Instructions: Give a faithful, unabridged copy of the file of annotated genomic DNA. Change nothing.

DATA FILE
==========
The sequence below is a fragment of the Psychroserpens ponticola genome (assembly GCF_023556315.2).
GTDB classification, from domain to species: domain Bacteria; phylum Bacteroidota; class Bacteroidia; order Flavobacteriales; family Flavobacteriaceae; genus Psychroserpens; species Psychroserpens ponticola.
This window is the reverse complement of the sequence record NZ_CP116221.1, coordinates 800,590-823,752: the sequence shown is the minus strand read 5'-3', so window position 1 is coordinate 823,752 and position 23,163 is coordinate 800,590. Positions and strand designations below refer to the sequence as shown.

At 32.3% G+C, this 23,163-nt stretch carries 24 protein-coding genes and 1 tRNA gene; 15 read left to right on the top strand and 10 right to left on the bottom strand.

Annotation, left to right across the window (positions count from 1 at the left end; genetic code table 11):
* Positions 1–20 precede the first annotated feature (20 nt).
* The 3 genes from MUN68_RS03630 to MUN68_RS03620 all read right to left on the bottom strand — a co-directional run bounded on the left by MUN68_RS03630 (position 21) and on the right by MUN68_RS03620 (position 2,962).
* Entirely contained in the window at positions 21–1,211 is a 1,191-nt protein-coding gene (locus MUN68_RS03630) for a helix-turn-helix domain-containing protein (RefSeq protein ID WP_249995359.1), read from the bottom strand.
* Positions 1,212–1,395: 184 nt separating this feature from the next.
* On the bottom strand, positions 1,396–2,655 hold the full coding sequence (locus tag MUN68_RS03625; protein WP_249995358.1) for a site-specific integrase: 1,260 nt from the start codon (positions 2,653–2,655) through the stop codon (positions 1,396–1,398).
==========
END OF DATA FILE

The sequence below is a fragment of the Psychroserpens ponticola genome (assembly GCF_023556315.2).
GTDB classification, from domain to species: domain Bacteria; phylum Bacteroidota; class Bacteroidia; order Flavobacteriales; family Flavobacteriaceae; genus Psychroserpens; species Psychroserpens ponticola.
This window is the reverse complement of the sequence record NZ_CP116221.1, coordinates 800,590-823,752: the sequence shown is the minus strand read 5'-3', so window position 1 is coordinate 823,752 and position 23,163 is coordinate 800,590. Positions and strand designations below refer to the sequence as shown.

At 32.3% G+C, this 23,163-nt stretch carries 24 protein-coding genes and 1 tRNA gene; 15 read left to right on the top strand and 10 right to left on the bottom strand.

Annotation, left to right across the window (positions count from 1 at the left end; genetic code table 11):
* Positions 1–20 precede the first annotated feature (20 nt).
* The 3 genes from MUN68_RS03630 to MUN68_RS03620 all read right to left on the bottom strand — a co-directional run bounded on the left by MUN68_RS03630 (position 21) and on the right by MUN68_RS03620 (position 2,962).
* Entirely contained in the window at positions 21–1,211 is a 1,191-nt protein-coding gene (locus MUN68_RS03630) for a helix-turn-helix domain-containing protein (RefSeq protein ID WP_249995359.1), read from the bottom strand.
* Positions 1,212–1,395: 184 nt separating this feature from the next.
* On the bottom strand, positions 1,396–2,655 hold the full coding sequence (locus tag MUN68_RS03625; protein WP_249995358.1) for a site-specific integrase: 1,260 nt from the start codon (positions 2,653–2,655) through the stop codon (positions 1,396–1,398).